1798. British whaler Captain John Fearn is the first European to visit Nauru and names it "Pleasant Island."
1888. Nauru annexed by Germany.
1899. Phosphate deposits discovered.
1906. Phosphate mining started by a British-Australian company.
1914. Nauru occupied by Australia after World War I begins.
1920. Australia begins administration of Nauru on behalf of the 3 trustees: Australia, New Zealand, and Great Britain.
1941. Nauru's industrial plant and housing facilities are completely destroyed by Japanese bombings.
1942. Nauru occupied by Japanese forces until 1945.
1951. A local government council set up to handle local affairs.
1968. Nauru achieves independence.
1994. Australia agrees to out-of-court settlement of US$73 million for environmental damage caused by phosphate mining during the Australian administration of the island.
1998. Russian mafia transfers an estimated US$70 billion to Nauru banks to evade taxes.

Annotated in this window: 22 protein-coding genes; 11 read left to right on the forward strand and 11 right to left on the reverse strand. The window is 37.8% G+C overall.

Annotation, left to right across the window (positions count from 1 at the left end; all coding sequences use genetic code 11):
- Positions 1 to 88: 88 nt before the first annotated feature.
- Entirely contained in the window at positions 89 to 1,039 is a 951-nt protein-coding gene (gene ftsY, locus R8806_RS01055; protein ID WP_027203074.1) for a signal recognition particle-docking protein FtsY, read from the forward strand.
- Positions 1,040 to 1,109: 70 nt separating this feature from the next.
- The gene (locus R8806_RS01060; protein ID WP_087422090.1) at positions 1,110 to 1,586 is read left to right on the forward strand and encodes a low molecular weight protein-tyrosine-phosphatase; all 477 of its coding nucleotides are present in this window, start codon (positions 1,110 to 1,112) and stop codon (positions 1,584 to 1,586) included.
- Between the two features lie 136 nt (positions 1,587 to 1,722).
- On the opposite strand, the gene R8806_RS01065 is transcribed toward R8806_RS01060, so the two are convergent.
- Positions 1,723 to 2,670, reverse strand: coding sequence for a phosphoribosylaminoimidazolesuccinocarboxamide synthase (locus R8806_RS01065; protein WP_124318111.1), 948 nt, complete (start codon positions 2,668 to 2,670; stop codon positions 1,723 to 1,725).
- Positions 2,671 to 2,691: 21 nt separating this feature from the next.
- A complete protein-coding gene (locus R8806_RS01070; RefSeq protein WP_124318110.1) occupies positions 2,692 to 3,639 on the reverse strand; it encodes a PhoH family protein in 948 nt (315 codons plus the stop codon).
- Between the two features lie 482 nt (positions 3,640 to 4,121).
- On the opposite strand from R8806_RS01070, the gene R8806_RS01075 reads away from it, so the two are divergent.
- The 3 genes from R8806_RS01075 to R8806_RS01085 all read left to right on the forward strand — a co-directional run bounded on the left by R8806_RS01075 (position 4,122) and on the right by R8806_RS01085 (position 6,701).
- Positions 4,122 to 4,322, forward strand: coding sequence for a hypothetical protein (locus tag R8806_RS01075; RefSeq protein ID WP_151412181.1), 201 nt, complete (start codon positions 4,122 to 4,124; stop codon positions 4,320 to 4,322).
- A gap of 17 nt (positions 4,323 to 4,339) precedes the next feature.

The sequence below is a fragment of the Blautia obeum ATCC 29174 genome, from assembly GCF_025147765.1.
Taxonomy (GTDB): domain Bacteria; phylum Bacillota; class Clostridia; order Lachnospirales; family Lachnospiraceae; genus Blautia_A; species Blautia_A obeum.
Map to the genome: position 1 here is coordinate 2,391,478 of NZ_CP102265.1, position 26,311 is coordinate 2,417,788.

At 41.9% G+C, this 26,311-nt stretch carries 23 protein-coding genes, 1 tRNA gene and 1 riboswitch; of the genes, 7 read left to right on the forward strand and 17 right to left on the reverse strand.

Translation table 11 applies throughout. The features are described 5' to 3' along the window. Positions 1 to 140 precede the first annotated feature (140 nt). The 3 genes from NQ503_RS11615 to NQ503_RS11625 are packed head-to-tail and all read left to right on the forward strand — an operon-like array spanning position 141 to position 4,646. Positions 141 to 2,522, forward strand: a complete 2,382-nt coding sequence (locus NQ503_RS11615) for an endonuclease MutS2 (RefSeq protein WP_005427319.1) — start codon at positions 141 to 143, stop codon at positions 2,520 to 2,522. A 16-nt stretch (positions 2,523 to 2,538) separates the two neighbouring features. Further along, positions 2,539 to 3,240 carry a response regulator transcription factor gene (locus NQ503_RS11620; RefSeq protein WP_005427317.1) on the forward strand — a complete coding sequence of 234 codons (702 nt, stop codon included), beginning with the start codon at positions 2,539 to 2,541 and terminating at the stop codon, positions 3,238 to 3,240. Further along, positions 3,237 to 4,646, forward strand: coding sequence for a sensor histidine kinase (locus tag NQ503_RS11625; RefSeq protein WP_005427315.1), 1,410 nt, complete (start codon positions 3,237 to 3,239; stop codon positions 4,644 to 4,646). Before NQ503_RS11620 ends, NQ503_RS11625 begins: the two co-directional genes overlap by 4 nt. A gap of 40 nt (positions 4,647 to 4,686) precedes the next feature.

1999. Nauru bows to international pressures to control its banking industry; Nauru admitted as a member of the United Nations.
1999. Nauru government borrows US$100 million from General Electric Corporation; trust fund assets used as collateral.
2000. Fiji government seizes the Nauru-owned Grand Hotel in Fiji on the grounds that the Nauru government failed to develop the property as agreed.
2001. Nauru agrees to process more than 300 refugee "boat people" (mainly from Afghanistan, Iraq, and Pakistan) originally bound for Australia. Australian government agrees to give Nauru US$10 million and pay all costs of housing and feeding refugees. A refugee camp is built in the center of the island.
2001. Australia grounds Air Nauru's 2 Boeing 737 aircraft, claiming that the airline did not have sound management and that the Nauru airport was unsafe.
2001. Bank of Nauru closes because of lack of cash. Economists warn that the value of the Nauru Phosphate Royalties Trust Fund may be approaching zero.